Rhythm and blues
Rhythm and blues abbreviated as R&B, is a genre of popular music that originated in African American communities in the 1940s. The term was used by record companies to describe recordings marketed predominantly to urban African Americans, at a time when "urbane, jazz based music with a heavy, insistent beat" was becoming more popular. In the commercial rhythm and blues music typical of the 1950s through the 1970s, the bands consisted of piano, one or two guitars, drums, one or more saxophones, sometimes background vocalists. R&B lyrical themes encapsulate the African-American experience of pain and the quest for freedom and joy, as well as triumphs and failures in terms of relationships and aspirations; the term "rhythm and blues" has undergone a number of shifts in meaning. In the early 1950s, it was applied to blues records. Starting in the mid-1950s, after this style of music contributed to the development of rock and roll, the term "R&B" became used to refer to music styles that developed from and incorporated electric blues, as well as gospel and soul music.
In the 1960s, several British rock bands such as the Rolling Stones, the Who and the Animals were referred to and promoted as being R&B bands. Their mix of rock and roll and R&B is now known as "British rhythm and blues". By the 1970s, the term "rhythm and blues" changed again and was used as a blanket term for soul and funk. In the 1980s, a newer style of R&B developed, becoming known as "contemporary R&B", it combines elements of rhythm and blues, soul, hip hop, electronic music. Popular R&B vocalists at the end of the 20th century included Prince, R. Kelly, Stevie Wonder, Chaka Khan, Whitney Houston, Mariah Carey. In the 21st century, R&B has remained a popular genre becoming more pop orientated and alternatively influenced with successful artists including Usher, Bruno Mars, Chris Brown, Justin Timberlake, The Weeknd, Frank Ocean and Khalid. Although Jerry Wexler of Billboard magazine is credited with coining the term "rhythm and blues" as a musical term in the United States in 1948, the term was used in Billboard as early as 1943.
It replaced the term "race music", which came from within the black community, but was deemed offensive in the postwar world. The term "rhythm and blues" was used by Billboard in its chart listings from June 1949 until August 1969, when its "Hot Rhythm & Blues Singles" chart was renamed as "Best Selling Soul Singles". Before the "Rhythm and Blues" name was instated, various record companies had begun replacing the term "race music" with "sepia series". Writer and producer Robert Palmer defined rhythm & blues as "a catchall term referring to any music, made by and for black Americans", he has used the term "R&B" as a synonym for jump blues. However, AllMusic separates it from jump blues because of R&B's stronger gospel influences. Lawrence Cohn, author of Nothing but the Blues, writes that "rhythm and blues" was an umbrella term invented for industry convenience. According to him, the term embraced all black music except classical music and religious music, unless a gospel song sold enough to break into the charts.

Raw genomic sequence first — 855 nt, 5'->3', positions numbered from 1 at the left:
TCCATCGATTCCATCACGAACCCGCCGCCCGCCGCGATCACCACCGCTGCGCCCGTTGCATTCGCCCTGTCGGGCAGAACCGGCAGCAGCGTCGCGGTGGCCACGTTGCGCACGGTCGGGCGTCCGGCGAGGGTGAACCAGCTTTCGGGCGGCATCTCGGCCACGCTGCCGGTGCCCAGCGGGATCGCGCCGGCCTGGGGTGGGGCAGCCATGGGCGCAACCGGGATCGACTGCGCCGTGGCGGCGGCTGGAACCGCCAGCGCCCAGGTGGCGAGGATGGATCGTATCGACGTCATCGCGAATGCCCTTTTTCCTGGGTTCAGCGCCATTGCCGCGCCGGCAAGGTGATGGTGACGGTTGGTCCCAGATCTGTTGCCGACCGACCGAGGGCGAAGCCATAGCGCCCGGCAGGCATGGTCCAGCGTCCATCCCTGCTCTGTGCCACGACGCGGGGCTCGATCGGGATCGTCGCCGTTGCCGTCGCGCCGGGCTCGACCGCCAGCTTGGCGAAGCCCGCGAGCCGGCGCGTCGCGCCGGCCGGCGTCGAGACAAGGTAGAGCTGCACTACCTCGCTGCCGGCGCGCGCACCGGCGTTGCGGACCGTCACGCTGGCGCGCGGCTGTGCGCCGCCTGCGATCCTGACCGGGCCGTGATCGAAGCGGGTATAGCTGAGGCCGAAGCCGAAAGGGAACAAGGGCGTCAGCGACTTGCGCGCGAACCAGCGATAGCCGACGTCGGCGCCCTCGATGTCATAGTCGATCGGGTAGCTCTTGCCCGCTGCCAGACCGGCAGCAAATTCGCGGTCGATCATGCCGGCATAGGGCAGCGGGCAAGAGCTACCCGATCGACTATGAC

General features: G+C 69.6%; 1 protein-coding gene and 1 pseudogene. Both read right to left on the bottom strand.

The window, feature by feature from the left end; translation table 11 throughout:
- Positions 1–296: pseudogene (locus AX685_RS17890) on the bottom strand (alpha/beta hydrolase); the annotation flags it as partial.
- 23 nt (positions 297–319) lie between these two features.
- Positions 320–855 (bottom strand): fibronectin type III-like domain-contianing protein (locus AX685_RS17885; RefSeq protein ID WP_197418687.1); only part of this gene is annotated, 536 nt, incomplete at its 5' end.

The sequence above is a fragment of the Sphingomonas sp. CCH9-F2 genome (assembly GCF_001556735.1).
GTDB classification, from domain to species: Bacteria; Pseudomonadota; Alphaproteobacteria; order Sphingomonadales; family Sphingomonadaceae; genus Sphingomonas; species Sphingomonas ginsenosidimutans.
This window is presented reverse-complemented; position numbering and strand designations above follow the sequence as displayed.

Well into the 21st century, the term R&B continues in use to categorize music made by black musicians, as distinct from styles of music made by other musicians. In the commercial rhythm and blues music typical of the 1950s through the 1970s, the bands consisted of piano, one or two guitars, bass and saxophone. Arrangements were rehearsed to the point of effortlessness and were sometimes accompanied by background vocalists. Simple repetitive parts mesh, creating momentum and rhythmic interplay producing mellow and hypnotic textures while calling attention to no individual sound. While singers are engaged with the lyrics intensely so, they remain cool, in control; the bands dressed in suits, uniforms, a practice associated with the modern popular music that rhythm and blues performers aspired to dominate. Lyrics seemed fatalistic, the music followed predictable patterns of chords and structure; the migration of African Americans to the urban industrial centers of Chicago, New York City, Los Angeles and elsewhere in the 1920s and 1930s created a new market for jazz and related genres of music.
These genres of music were performed by full-time musicians, either working alone or in small groups. The precursors of rhythm and blues came from jazz and blues, which overlapped in the late-1920s and 1930s through the work of musicians such as the Harlem Hamfats, with their 1936 hit "Oh Red", as well as Lonnie Johnson, Leroy Carr, Cab Calloway, Count Basie, T-Bone Walker. There was increasing emphasis on the electric guitar as a lead instrument, as well as the piano and saxophone. In 1948, RCA Victor was marketing black music under the name "Blues and Rhythm". In that year, Louis Jordan dominated the top five listings of the R&B charts with three songs, two of the top five songs were based on the boogie-woogie rhythms that had come to prominence during the 1940s. Jordan's band, the Tympany Five, consisted of him on saxophone and vocals, along with musicians on trumpet, tenor saxophone, piano and drums. Lawrence Cohn described the music as "grittier than his boogie-era jazz-tinged blues". Robert Palmer described it as "urbane, jazz-based music with a heavy, insistent beat".